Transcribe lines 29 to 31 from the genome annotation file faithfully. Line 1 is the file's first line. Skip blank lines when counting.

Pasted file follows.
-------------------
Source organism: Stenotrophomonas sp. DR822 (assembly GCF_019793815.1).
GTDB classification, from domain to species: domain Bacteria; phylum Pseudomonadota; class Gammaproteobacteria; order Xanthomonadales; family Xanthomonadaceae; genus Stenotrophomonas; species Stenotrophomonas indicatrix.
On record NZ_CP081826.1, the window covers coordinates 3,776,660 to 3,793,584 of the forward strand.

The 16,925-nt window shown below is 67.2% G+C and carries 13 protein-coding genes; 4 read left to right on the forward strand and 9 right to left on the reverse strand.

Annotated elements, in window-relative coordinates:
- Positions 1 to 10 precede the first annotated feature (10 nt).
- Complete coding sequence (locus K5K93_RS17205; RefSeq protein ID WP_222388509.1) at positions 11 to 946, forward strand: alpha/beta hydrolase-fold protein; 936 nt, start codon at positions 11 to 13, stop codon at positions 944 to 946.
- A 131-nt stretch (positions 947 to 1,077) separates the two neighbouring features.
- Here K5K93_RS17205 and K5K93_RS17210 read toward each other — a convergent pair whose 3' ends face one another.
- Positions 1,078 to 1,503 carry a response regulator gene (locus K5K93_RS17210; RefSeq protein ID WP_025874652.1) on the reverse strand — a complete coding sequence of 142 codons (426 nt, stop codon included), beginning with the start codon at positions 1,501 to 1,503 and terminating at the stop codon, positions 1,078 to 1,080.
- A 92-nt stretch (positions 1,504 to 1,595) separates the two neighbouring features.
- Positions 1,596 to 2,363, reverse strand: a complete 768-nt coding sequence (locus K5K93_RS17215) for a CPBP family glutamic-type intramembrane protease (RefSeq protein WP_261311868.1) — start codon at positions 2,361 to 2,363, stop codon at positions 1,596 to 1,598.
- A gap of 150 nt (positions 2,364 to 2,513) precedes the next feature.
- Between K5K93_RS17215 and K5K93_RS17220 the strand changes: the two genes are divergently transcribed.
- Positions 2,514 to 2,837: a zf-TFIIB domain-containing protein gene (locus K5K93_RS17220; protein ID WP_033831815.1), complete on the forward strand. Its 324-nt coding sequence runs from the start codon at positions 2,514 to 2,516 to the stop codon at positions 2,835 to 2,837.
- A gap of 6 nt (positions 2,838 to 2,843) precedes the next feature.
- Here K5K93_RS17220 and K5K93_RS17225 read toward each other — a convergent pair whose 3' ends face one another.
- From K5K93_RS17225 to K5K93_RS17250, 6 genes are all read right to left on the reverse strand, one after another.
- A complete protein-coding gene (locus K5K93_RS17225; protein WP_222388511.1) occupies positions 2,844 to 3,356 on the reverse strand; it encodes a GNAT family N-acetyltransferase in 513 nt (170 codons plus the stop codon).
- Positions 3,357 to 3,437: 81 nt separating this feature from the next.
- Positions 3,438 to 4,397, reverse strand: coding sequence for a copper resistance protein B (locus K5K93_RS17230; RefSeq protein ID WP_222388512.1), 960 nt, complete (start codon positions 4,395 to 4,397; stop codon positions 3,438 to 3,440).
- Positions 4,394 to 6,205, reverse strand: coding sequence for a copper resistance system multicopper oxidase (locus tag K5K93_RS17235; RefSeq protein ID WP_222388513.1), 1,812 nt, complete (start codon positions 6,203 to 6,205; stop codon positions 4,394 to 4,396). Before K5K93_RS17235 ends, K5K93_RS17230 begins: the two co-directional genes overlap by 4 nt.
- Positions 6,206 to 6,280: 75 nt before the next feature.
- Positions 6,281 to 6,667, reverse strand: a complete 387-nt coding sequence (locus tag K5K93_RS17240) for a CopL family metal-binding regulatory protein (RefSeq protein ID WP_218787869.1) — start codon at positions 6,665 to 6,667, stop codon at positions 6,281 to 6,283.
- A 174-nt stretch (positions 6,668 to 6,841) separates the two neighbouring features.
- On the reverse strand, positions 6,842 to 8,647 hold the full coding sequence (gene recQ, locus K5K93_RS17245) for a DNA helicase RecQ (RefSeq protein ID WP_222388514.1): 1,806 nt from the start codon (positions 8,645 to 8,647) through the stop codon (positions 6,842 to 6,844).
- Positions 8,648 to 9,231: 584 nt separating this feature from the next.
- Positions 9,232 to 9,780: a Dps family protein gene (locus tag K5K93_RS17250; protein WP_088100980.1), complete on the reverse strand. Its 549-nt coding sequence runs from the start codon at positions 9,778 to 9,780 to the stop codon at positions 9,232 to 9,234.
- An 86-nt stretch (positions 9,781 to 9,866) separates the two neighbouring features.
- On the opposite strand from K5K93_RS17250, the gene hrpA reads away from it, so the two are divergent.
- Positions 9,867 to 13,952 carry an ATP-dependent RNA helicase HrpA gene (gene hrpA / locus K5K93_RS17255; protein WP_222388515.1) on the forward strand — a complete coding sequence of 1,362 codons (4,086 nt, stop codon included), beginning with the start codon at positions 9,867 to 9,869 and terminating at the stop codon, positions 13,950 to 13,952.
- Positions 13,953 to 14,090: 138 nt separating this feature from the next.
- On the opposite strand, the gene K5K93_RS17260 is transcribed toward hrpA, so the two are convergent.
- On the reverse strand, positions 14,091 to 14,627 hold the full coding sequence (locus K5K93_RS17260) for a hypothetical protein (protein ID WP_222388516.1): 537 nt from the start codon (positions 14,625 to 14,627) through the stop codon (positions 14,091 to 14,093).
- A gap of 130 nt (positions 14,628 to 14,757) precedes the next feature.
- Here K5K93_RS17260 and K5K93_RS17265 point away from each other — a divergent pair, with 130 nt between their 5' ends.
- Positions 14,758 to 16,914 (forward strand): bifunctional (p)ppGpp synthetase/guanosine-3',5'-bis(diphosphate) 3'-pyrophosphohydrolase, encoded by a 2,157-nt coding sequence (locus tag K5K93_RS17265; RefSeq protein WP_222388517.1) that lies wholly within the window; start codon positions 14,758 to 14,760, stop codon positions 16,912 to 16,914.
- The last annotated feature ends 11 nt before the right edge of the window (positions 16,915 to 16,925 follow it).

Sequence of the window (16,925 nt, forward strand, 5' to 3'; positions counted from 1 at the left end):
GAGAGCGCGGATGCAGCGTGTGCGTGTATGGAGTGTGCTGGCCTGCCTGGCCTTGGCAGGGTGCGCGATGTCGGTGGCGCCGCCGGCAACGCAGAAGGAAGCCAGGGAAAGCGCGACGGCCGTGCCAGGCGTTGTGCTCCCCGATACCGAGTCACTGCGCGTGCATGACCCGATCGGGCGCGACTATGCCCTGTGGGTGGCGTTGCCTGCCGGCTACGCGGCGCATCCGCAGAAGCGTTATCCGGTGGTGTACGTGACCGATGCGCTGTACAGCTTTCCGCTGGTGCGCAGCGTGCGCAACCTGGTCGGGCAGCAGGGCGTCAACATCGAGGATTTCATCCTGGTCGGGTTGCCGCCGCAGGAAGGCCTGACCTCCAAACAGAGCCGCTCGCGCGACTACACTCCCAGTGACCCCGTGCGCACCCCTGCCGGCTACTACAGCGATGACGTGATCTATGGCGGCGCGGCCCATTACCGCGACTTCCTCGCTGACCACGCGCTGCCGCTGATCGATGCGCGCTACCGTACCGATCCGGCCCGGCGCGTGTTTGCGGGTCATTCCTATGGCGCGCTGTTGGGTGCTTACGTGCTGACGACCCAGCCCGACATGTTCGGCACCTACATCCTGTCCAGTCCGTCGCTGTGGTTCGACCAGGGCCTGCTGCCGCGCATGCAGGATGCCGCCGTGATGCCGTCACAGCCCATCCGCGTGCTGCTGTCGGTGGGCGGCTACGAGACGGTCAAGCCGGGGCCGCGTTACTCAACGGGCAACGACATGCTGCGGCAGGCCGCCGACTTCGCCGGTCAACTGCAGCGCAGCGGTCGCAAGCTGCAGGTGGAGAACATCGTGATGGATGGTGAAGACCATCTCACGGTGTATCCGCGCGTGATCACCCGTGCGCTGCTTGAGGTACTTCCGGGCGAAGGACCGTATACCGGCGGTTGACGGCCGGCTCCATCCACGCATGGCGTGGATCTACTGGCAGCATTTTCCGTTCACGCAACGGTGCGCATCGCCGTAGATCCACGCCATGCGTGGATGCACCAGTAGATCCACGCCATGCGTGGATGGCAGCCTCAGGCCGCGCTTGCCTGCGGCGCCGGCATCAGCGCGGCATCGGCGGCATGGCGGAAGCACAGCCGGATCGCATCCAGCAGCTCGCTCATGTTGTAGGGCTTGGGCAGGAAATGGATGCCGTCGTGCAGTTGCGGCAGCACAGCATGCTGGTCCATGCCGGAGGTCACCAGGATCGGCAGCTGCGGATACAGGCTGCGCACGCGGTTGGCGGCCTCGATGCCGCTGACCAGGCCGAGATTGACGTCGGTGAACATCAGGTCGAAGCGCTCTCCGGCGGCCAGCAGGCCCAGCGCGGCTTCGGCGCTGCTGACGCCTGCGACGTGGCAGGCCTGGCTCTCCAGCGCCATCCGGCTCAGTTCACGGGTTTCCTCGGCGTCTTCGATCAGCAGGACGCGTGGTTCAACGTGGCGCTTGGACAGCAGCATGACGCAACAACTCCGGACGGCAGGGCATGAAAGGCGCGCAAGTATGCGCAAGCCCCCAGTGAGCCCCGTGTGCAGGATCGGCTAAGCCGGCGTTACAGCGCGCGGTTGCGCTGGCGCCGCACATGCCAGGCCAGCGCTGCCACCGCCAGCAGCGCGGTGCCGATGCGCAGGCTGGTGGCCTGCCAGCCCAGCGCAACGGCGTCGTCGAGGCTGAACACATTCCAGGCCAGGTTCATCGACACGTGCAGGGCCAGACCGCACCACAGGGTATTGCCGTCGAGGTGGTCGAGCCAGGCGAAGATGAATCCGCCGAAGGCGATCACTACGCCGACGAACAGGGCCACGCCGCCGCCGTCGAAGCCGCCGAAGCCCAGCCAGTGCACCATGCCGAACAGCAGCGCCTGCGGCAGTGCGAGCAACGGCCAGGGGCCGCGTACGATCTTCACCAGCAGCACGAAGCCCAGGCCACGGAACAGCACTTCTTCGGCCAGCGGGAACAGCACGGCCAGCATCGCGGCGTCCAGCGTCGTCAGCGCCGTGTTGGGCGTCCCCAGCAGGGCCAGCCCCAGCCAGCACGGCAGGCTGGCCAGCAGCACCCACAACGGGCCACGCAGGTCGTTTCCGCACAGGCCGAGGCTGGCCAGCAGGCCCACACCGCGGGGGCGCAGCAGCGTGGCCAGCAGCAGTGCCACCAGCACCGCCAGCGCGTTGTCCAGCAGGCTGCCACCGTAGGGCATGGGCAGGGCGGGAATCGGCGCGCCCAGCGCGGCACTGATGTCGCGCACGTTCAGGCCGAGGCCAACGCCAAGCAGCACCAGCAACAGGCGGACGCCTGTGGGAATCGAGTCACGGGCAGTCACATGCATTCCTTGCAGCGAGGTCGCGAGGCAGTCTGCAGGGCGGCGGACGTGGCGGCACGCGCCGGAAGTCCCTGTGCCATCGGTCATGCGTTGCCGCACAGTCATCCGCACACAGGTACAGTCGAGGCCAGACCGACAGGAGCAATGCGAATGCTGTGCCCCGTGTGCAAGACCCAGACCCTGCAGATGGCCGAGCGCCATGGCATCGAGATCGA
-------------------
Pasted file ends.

- An 86-nt stretch (positions 9,781 to 9,866) separates the two neighbouring features.
- On the opposite strand from K5K93_RS17250, the gene hrpA reads away from it, so the two are divergent.
- Positions 9,867 to 13,952 carry an ATP-dependent RNA helicase HrpA gene (gene hrpA / locus K5K93_RS17255; protein WP_222388515.1) on the forward strand — a complete coding sequence of 1,362 codons (4,086 nt, stop codon included), beginning with the start codon at positions 9,867 to 9,869 and terminating at the stop codon, positions 13,950 to 13,952.